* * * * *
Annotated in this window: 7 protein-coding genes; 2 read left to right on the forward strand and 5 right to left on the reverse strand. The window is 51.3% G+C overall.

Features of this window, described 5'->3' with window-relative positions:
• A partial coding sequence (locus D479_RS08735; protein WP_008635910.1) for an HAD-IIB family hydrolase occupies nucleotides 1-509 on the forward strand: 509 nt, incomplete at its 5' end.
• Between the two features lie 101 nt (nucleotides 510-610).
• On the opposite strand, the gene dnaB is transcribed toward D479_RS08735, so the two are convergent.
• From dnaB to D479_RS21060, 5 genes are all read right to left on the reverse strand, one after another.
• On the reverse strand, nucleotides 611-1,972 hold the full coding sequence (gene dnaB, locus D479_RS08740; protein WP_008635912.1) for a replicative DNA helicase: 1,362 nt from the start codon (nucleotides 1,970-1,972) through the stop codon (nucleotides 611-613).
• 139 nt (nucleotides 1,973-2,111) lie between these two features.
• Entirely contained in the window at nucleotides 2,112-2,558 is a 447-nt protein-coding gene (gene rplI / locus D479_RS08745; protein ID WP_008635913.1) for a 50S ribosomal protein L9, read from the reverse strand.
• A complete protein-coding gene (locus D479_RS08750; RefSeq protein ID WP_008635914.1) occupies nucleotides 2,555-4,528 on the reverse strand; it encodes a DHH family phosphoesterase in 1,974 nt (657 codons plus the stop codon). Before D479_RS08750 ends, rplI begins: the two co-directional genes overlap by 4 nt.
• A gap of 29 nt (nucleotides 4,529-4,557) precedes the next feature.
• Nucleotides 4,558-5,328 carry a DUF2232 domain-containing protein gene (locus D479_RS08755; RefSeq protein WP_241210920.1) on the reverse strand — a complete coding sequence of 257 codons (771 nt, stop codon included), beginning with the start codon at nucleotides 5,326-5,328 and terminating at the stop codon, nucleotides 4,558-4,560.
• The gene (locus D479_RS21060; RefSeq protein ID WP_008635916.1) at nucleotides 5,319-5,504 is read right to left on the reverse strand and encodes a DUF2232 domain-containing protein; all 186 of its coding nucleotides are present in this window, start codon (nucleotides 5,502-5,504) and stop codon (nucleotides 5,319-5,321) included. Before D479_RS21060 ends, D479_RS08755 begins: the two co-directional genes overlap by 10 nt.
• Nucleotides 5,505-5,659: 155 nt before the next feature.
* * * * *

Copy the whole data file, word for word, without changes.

Annotated in this window: 7 protein-coding genes; 2 read left to right on the forward strand and 5 right to left on the reverse strand. The window is 51.3% G+C overall.

Features of this window, described 5'->3' with window-relative positions:
• A partial coding sequence (locus D479_RS08735; protein WP_008635910.1) for an HAD-IIB family hydrolase occupies nucleotides 1-509 on the forward strand: 509 nt, incomplete at its 5' end.
• Between the two features lie 101 nt (nucleotides 510-610).
• On the opposite strand, the gene dnaB is transcribed toward D479_RS08735, so the two are convergent.
• From dnaB to D479_RS21060, 5 genes are all read right to left on the reverse strand, one after another.
• On the reverse strand, nucleotides 611-1,972 hold the full coding sequence (gene dnaB, locus D479_RS08740; protein WP_008635912.1) for a replicative DNA helicase: 1,362 nt from the start codon (nucleotides 1,970-1,972) through the stop codon (nucleotides 611-613).
• 139 nt (nucleotides 1,973-2,111) lie between these two features.
• Entirely contained in the window at nucleotides 2,112-2,558 is a 447-nt protein-coding gene (gene rplI / locus D479_RS08745; protein ID WP_008635913.1) for a 50S ribosomal protein L9, read from the reverse strand.
• A complete protein-coding gene (locus D479_RS08750; RefSeq protein ID WP_008635914.1) occupies nucleotides 2,555-4,528 on the reverse strand; it encodes a DHH family phosphoesterase in 1,974 nt (657 codons plus the stop codon). Before D479_RS08750 ends, rplI begins: the two co-directional genes overlap by 4 nt.
• A gap of 29 nt (nucleotides 4,529-4,557) precedes the next feature.
• Nucleotides 4,558-5,328 carry a DUF2232 domain-containing protein gene (locus D479_RS08755; RefSeq protein WP_241210920.1) on the reverse strand — a complete coding sequence of 257 codons (771 nt, stop codon included), beginning with the start codon at nucleotides 5,326-5,328 and terminating at the stop codon, nucleotides 4,558-4,560.
• The gene (locus D479_RS21060; RefSeq protein ID WP_008635916.1) at nucleotides 5,319-5,504 is read right to left on the reverse strand and encodes a DUF2232 domain-containing protein; all 186 of its coding nucleotides are present in this window, start codon (nucleotides 5,502-5,504) and stop codon (nucleotides 5,319-5,321) included. Before D479_RS21060 ends, D479_RS08755 begins: the two co-directional genes overlap by 10 nt.
• Nucleotides 5,505-5,659: 155 nt before the next feature.